For the past 17 years, Feadship has been presenting concept designs capable of construction. The goal is to reveal new possibilities to new customers while simultaneously advancing its own research and development. This year at the Monaco Yacht Show, the Feadship Dunes concept design makes its debut. With styling reminiscent of sand dunes, the project relies upon fuel cells, along with solar and wind power.
The idea originated, as always, from the company-owned De Voogt Naval Architects studio. The designers combine their own research into engineering and design with client feedback. This combination leads to new thinking, especially in terms of eco-minded features. For example, with the concept Breathe from 2010, the designers drew upon biomimicry, reflecting an emphasis on natural ventilation and other related eco-friendly features. With the Aeon concept design, the year prior, the team chose solar panels, fuel cells, and biodiesel for propulsion and hotel loads. Each design builds upon discoveries from previous years, too.
The Feadship Dunes concept design follows suit. The previous concept design Pure, for instance, had a hidden wheelhouse instead of a traditional upper-deck bridge. Dunes conceals it as well, without impeding the captain’s ability to command the yacht. The hidden nature provides a more luxurious, private deck exclusively for the owners. Additionally, Dunes leverages the team’s learning about batteries, “green” methanol fuel-cell technology (meaning the methanol production method is clean, an important consideration), and electric engines. Specifically, ABB’s Dynafin electric propulsion replaces diesel engines.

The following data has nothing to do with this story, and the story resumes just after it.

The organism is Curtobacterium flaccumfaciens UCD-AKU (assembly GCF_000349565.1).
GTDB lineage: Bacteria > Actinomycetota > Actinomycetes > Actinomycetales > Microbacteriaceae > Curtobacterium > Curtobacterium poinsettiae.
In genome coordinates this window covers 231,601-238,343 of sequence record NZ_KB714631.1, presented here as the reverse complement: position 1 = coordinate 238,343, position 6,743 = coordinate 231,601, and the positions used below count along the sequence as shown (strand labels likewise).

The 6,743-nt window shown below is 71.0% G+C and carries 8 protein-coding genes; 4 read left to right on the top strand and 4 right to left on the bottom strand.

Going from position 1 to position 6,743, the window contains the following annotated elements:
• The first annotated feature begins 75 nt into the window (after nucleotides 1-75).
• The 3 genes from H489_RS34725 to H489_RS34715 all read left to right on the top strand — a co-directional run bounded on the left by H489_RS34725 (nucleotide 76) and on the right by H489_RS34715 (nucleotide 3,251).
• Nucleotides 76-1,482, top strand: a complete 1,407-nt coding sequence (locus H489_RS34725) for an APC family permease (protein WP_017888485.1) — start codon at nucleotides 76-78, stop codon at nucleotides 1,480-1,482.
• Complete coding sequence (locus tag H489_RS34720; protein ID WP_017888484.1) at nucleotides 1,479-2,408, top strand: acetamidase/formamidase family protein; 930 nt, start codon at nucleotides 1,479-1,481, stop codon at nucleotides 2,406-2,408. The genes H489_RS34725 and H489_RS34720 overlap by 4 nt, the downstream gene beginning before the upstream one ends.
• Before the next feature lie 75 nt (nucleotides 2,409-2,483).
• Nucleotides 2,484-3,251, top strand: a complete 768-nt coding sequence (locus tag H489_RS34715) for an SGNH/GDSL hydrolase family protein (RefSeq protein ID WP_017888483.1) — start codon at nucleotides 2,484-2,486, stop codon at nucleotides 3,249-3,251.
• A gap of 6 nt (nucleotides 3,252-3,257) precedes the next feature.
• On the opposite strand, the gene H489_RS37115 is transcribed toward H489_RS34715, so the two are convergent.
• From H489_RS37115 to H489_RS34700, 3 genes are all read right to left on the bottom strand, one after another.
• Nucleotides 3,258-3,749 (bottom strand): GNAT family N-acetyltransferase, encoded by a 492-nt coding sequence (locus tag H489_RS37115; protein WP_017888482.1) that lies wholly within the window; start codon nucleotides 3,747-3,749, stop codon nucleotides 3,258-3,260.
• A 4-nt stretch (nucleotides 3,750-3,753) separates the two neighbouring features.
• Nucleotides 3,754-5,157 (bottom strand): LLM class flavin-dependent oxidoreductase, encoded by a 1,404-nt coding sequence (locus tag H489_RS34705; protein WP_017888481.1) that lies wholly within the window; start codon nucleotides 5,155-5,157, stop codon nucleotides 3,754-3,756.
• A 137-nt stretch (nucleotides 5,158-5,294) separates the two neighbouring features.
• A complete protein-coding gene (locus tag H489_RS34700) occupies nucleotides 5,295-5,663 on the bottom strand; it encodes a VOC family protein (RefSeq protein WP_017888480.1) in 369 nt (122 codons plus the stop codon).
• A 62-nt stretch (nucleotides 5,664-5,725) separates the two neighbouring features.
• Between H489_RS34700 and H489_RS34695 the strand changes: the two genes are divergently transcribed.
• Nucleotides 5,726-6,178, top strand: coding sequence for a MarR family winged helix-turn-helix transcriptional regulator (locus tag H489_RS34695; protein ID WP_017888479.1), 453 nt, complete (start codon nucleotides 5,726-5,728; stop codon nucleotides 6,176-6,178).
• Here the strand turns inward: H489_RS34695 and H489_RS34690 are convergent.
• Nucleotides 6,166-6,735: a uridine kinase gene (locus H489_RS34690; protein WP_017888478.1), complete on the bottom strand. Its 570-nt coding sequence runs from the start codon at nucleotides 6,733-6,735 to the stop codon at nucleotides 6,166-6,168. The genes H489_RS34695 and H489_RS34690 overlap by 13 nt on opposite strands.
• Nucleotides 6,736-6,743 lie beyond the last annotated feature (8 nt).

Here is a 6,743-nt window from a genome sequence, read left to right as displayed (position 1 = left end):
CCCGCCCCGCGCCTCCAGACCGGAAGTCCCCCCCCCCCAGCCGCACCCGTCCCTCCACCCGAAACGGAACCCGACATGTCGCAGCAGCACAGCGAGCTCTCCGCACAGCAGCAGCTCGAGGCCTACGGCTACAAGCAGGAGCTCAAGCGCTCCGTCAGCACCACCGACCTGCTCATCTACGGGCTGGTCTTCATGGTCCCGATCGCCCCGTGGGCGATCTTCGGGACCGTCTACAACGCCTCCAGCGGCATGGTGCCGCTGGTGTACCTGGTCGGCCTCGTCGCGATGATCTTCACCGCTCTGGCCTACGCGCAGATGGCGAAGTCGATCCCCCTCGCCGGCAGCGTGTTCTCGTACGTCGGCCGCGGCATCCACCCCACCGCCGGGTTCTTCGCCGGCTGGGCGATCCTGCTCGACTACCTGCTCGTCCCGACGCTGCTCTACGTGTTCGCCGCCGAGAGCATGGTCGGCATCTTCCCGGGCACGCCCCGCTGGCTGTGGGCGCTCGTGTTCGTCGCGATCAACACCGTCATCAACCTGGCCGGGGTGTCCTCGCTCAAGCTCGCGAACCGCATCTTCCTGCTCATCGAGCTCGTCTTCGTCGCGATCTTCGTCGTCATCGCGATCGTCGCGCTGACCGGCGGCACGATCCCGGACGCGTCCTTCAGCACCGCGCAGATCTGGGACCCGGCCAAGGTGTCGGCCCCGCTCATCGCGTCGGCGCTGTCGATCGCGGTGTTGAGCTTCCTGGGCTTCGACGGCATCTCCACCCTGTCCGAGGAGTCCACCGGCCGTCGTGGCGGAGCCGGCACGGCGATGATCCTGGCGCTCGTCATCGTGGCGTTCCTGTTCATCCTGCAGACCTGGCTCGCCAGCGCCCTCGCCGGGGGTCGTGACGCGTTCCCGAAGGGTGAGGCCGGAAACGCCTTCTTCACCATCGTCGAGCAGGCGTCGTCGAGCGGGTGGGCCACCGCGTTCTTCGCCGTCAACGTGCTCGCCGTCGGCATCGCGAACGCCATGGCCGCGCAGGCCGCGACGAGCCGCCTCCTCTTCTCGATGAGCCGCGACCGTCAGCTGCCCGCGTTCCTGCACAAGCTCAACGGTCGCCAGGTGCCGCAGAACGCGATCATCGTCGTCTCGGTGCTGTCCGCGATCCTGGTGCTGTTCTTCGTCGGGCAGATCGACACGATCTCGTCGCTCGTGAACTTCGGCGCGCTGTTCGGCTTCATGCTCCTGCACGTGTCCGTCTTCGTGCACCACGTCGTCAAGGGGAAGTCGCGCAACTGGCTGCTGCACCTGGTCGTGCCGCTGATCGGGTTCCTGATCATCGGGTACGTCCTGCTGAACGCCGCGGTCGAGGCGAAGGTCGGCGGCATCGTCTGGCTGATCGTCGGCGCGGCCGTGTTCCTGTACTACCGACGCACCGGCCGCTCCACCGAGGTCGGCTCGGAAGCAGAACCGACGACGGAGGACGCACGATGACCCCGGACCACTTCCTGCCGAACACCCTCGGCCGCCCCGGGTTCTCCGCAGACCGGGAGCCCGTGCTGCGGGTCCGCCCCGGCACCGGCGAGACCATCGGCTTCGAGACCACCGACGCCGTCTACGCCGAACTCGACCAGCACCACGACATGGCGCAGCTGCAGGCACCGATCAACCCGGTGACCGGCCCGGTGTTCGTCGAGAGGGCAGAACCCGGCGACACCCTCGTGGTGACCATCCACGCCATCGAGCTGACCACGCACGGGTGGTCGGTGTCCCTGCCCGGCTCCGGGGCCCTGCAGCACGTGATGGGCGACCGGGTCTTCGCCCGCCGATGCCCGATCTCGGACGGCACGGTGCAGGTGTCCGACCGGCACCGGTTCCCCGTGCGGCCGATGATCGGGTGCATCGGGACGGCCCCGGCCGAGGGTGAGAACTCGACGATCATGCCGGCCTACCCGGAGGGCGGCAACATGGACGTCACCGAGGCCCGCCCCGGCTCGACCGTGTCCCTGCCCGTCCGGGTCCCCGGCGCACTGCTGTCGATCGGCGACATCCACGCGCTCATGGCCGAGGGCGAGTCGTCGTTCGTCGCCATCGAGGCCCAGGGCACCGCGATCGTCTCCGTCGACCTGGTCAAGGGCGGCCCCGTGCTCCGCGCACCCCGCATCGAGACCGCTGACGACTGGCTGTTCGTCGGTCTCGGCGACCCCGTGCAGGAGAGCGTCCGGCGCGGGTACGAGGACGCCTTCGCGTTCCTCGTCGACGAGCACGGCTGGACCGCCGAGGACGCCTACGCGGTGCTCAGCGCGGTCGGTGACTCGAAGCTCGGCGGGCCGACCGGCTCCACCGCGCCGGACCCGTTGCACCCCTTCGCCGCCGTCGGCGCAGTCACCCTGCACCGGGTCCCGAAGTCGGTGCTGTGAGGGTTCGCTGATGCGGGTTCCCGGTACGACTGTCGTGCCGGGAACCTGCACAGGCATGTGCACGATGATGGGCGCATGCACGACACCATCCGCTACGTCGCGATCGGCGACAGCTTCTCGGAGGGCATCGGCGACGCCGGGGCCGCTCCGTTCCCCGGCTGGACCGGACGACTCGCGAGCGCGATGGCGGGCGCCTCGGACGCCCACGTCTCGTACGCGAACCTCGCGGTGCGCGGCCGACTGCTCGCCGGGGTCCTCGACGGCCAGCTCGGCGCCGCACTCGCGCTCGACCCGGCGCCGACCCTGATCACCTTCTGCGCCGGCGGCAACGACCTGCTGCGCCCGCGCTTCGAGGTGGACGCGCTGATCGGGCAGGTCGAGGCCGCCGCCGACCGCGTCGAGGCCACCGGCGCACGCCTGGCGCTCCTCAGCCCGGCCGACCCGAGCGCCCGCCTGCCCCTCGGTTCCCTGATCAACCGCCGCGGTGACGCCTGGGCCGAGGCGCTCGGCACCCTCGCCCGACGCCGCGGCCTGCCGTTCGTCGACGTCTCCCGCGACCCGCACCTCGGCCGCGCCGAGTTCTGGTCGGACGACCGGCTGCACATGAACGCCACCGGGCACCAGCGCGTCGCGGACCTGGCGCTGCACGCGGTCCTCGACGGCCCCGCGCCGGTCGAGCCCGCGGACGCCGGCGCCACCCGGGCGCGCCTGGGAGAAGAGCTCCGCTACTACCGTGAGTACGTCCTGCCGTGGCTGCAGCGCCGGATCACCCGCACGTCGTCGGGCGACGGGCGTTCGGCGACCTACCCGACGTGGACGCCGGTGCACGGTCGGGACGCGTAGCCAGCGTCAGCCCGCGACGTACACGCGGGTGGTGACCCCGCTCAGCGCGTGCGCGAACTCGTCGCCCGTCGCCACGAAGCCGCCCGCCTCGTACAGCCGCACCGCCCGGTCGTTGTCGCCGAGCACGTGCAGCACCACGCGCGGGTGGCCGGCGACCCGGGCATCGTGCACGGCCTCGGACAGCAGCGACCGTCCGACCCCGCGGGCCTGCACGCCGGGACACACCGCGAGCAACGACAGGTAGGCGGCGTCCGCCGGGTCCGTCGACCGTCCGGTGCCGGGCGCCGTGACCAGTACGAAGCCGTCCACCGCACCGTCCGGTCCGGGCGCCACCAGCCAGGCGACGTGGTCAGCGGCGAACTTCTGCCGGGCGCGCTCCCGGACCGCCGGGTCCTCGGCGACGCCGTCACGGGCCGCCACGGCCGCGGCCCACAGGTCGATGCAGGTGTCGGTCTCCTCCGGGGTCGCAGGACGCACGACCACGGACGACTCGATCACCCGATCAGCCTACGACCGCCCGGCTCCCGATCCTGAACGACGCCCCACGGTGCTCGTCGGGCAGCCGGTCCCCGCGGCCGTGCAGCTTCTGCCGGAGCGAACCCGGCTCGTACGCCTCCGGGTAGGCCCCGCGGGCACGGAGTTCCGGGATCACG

All of these technological advances combine with design measures that also impact sustainability. For instance, overhangs deliberately shade windows to lower air-conditioning needs. No teak decking will be aboard, either. Instead, the Feadship Dunes concept uses minute glass or stone chips within a clear water-based polyurethane resin. Plus, the superstructure will incorporate wood, a carbon-dioxide-negative material. Altogether, the technical and design measures reduce up to 95 percent of the negative environmental-impact factors, according to the Yacht Environmental Transparency Index (YETI) in comparison with a yacht meeting the minimum environmental requirements.
The Feadship Dunes concept design naturally is available for clients to customize. For now, the De Voogt designers envision all six guest staterooms close to the pool deck, dining areas, and more regularly enjoyed leisure areas. The lack of a typical engine room allows this flexibility. Two small pools and a recessed seating area welcome guests toward the bow, complementing a main seating area aft. All sorts of alfresco lounges—mimicking islands clad in maple—are aboard, in fact. And, besides drawing inspiration from sand dunes ever-changing shapes, the Feadship Dunes concept design reflects drifting snow and water movement.
Monaco Yacht Show monacoyachtshow.com